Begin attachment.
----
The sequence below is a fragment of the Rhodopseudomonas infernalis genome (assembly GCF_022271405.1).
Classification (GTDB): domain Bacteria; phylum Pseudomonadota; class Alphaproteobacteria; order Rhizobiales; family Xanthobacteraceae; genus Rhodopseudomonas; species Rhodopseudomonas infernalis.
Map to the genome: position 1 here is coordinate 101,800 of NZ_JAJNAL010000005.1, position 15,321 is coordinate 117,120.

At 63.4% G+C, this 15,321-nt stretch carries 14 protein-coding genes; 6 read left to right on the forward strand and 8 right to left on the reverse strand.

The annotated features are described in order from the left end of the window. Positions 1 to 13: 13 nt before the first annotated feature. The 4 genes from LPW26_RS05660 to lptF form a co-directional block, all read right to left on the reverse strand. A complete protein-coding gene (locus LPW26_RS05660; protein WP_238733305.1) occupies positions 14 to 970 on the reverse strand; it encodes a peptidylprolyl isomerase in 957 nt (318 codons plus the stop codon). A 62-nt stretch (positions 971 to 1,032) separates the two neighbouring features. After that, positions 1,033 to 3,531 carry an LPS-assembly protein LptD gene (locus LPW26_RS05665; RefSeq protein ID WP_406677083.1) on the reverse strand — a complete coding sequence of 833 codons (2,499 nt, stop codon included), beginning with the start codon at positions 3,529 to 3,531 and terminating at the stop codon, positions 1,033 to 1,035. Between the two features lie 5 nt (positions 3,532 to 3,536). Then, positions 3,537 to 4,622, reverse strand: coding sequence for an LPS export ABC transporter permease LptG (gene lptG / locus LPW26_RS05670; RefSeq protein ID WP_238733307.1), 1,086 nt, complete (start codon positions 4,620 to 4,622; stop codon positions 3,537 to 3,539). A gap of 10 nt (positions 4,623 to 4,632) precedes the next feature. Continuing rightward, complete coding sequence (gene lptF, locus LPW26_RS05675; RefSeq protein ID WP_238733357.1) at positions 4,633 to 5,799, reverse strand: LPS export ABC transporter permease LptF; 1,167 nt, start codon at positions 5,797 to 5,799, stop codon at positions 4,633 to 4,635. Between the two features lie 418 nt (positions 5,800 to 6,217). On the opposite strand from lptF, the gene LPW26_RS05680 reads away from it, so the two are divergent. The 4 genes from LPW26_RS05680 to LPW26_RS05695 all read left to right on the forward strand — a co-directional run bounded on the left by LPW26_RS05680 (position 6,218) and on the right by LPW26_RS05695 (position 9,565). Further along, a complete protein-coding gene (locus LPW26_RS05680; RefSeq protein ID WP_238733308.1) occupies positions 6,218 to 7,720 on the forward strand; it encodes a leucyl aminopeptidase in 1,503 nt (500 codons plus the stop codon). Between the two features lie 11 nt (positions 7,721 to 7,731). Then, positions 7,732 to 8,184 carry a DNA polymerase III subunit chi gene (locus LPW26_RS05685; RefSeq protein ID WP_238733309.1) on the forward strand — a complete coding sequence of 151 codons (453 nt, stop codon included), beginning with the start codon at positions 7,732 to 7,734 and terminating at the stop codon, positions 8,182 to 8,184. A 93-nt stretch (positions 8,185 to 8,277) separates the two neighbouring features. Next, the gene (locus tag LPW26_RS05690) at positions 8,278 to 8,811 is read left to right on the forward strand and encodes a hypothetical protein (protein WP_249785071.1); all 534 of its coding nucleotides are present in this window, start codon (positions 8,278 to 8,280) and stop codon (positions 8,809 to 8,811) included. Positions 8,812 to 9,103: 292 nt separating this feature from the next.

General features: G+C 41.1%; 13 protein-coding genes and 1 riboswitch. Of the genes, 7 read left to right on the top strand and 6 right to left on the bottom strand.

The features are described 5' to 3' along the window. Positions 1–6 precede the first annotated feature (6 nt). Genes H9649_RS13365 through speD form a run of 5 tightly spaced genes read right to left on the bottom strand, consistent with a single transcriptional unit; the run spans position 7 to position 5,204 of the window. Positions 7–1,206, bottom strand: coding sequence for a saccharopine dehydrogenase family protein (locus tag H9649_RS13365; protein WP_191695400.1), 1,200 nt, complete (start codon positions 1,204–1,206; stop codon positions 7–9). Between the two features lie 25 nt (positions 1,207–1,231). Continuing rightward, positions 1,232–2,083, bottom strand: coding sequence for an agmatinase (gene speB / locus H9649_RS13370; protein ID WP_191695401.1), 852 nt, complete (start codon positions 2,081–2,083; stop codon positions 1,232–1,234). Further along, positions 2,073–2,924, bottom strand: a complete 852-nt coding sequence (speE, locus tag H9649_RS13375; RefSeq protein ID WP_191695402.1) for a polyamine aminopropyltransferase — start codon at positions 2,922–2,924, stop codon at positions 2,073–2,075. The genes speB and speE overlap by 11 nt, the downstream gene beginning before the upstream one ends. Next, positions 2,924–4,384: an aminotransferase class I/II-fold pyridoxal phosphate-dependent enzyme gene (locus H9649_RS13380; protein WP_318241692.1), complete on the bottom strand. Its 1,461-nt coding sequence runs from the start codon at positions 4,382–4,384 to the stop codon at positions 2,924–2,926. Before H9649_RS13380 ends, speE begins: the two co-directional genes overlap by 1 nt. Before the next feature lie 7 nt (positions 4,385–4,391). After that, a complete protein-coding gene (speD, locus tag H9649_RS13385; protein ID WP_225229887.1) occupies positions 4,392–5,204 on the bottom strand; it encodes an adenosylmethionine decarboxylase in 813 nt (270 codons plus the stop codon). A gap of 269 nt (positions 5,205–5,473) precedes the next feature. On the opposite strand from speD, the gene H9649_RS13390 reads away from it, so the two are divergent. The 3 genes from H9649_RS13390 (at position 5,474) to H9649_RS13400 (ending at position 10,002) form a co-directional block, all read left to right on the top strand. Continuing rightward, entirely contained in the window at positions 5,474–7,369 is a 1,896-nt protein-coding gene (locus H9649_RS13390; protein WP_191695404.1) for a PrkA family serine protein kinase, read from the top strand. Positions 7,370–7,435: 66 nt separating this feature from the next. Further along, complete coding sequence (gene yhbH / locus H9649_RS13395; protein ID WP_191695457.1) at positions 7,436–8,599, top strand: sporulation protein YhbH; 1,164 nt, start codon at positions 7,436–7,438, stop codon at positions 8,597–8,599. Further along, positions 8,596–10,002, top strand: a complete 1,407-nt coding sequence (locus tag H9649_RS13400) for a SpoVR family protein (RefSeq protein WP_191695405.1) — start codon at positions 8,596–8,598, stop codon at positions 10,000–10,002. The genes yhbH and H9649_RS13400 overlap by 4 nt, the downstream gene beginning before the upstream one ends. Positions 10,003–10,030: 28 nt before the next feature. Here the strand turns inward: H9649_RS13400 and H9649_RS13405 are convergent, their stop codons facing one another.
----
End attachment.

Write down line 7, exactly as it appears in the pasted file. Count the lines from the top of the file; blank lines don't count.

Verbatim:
The features are described 5' to 3' along the window. Positions 1–6 precede the first annotated feature (6 nt). Genes H9649_RS13365 through speD form a run of 5 tightly spaced genes read right to left on the bottom strand, consistent with a single transcriptional unit; the run spans position 7 to position 5,204 of the window. Positions 7–1,206, bottom strand: coding sequence for a saccharopine dehydrogenase family protein (locus tag H9649_RS13365; protein WP_191695400.1), 1,200 nt, complete (start codon positions 1,204–1,206; stop codon positions 7–9). Between the two features lie 25 nt (positions 1,207–1,231). Continuing rightward, positions 1,232–2,083, bottom strand: coding sequence for an agmatinase (gene speB / locus H9649_RS13370; protein ID WP_191695401.1), 852 nt, complete (start codon positions 2,081–2,083; stop codon positions 1,232–1,234). Further along, positions 2,073–2,924, bottom strand: a complete 852-nt coding sequence (speE, locus tag H9649_RS13375; RefSeq protein ID WP_191695402.1) for a polyamine aminopropyltransferase — start codon at positions 2,922–2,924, stop codon at positions 2,073–2,075. The genes speB and speE overlap by 11 nt, the downstream gene beginning before the upstream one ends. Next, positions 2,924–4,384: an aminotransferase class I/II-fold pyridoxal phosphate-dependent enzyme gene (locus H9649_RS13380; protein WP_318241692.1), complete on the bottom strand. Its 1,461-nt coding sequence runs from the start codon at positions 4,382–4,384 to the stop codon at positions 2,924–2,926. Before H9649_RS13380 ends, speE begins: the two co-directional genes overlap by 1 nt. Before the next feature lie 7 nt (positions 4,385–4,391). After that, a complete protein-coding gene (speD, locus tag H9649_RS13385; protein ID WP_225229887.1) occupies positions 4,392–5,204 on the bottom strand; it encodes an adenosylmethionine decarboxylase in 813 nt (270 codons plus the stop codon). A gap of 269 nt (positions 5,205–5,473) precedes the next feature. On the opposite strand from speD, the gene H9649_RS13390 reads away from it, so the two are divergent. The 3 genes from H9649_RS13390 (at position 5,474) to H9649_RS13400 (ending at position 10,002) form a co-directional block, all read left to right on the top strand. Continuing rightward, entirely contained in the window at positions 5,474–7,369 is a 1,896-nt protein-coding gene (locus H9649_RS13390; protein WP_191695404.1) for a PrkA family serine protein kinase, read from the top strand. Positions 7,370–7,435: 66 nt separating this feature from the next. Further along, complete coding sequence (gene yhbH / locus H9649_RS13395; protein ID WP_191695457.1) at positions 7,436–8,599, top strand: sporulation protein YhbH; 1,164 nt, start codon at positions 7,436–7,438, stop codon at positions 8,597–8,599. Further along, positions 8,596–10,002, top strand: a complete 1,407-nt coding sequence (locus tag H9649_RS13400) for a SpoVR family protein (RefSeq protein WP_191695405.1) — start codon at positions 8,596–8,598, stop codon at positions 10,000–10,002. The genes yhbH and H9649_RS13400 overlap by 4 nt, the downstream gene beginning before the upstream one ends. Positions 10,003–10,030: 28 nt before the next feature. Here the strand turns inward: H9649_RS13400 and H9649_RS13405 are convergent, their stop codons facing one another.